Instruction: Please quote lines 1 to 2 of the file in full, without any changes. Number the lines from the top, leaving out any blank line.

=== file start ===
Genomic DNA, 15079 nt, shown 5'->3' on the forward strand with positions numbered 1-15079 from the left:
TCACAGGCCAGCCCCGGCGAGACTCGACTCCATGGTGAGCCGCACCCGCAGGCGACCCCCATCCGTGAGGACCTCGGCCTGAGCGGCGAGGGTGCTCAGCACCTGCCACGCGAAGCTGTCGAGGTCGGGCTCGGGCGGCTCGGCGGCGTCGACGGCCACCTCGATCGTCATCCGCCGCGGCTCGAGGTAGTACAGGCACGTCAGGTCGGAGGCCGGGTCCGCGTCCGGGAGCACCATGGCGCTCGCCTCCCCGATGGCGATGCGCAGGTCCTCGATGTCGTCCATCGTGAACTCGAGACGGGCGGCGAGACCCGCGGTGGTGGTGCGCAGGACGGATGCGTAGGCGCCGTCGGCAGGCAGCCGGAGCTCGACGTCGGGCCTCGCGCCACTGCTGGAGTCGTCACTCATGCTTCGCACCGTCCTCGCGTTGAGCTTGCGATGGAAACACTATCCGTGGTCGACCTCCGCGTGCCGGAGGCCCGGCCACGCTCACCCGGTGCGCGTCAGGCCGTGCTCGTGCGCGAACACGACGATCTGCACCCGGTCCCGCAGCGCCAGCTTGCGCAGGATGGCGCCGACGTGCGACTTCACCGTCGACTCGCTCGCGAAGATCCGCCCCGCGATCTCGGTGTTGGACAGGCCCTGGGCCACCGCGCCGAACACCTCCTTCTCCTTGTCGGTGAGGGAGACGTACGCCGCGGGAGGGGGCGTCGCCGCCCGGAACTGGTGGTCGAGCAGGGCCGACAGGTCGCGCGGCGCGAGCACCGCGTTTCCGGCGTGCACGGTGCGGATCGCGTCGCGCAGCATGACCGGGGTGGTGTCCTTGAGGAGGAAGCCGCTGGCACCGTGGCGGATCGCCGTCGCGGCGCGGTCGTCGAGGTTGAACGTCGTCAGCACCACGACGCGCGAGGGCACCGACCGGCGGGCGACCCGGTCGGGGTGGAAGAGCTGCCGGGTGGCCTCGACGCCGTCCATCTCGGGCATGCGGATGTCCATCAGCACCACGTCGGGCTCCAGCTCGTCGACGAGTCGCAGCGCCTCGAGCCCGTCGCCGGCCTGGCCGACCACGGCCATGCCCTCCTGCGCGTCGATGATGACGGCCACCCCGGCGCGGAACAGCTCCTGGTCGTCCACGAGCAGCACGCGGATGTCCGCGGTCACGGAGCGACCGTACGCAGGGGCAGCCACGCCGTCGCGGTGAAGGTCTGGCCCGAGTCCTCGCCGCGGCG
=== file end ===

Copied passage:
Genomic DNA, 15079 nt, shown 5'->3' on the forward strand with positions numbered 1-15079 from the left:
TCACAGGCCAGCCCCGGCGAGACTCGACTCCATGGTGAGCCGCACCCGCAGGCGACCCCCATCCGTGAGGACCTCGGCCTGAGCGGCGAGGGTGCTCAGCACCTGCCACGCGAAGCTGTCGAGGTCGGGCTCGGGCGGCTCGGCGGCGTCGACGGCCACCTCGATCGTCATCCGCCGCGGCTCGAGGTAGTACAGGCACGTCAGGTCGGAGGCCGGGTCCGCGTCCGGGAGCACCATGGCGCTCGCCTCCCCGATGGCGATGCGCAGGTCCTCGATGTCGTCCATCGTGAACTCGAGACGGGCGGCGAGACCCGCGGTGGTGGTGCGCAGGACGGATGCGTAGGCGCCGTCGGCAGGCAGCCGGAGCTCGACGTCGGGCCTCGCGCCACTGCTGGAGTCGTCACTCATGCTTCGCACCGTCCTCGCGTTGAGCTTGCGATGGAAACACTATCCGTGGTCGACCTCCGCGTGCCGGAGGCCCGGCCACGCTCACCCGGTGCGCGTCAGGCCGTGCTCGTGCGCGAACACGACGATCTGCACCCGGTCCCGCAGCGCCAGCTTGCGCAGGATGGCGCCGACGTGCGACTTCACCGTCGACTCGCTCGCGAAGATCCGCCCCGCGATCTCGGTGTTGGACAGGCCCTGGGCCACCGCGCCGAACACCTCCTTCTCCTTGTCGGTGAGGGAGACGTACGCCGCGGGAGGGGGCGTCGCCGCCCGGAACTGGTGGTCGAGCAGGGCCGACAGGTCGCGCGGCGCGAGCACCGCGTTTCCGGCGTGCACGGTGCGGATCGCGTCGCGCAGCATGACCGGGGTGGTGTCCTTGAGGAGGAAGCCGCTGGCACCGTGGCGGATCGCCGTCGCGGCGCGGTCGTCGAGGTTGAACGTCGTCAGCACCACGACGCGCGAGGGCACCGACCGGCGGGCGACCCGGTCGGGGTGGAAGAGCTGCCGGGTGGCCTCGACGCCGTCCATCTCGGGCATGCGGATGTCCATCAGCACCACGTCGGGCTCCAGCTCGTCGACGAGTCGCAGCGCCTCGAGCCCGTCGCCGGCCTGGCCGACCACGGCCATGCCCTCCTGCGCGTCGATGATGACGGCCACCCCGGCGCGGAACAGCTCCTGGTCGTCCACGAGCAGCACGCGGATGTCCGCGGTCACGGAGCGACCGTACGCAGGGGCAGCCACGCCGTCGCGGTGAAGGTCTGGCCCGAGTCCTCGCCGCGGCG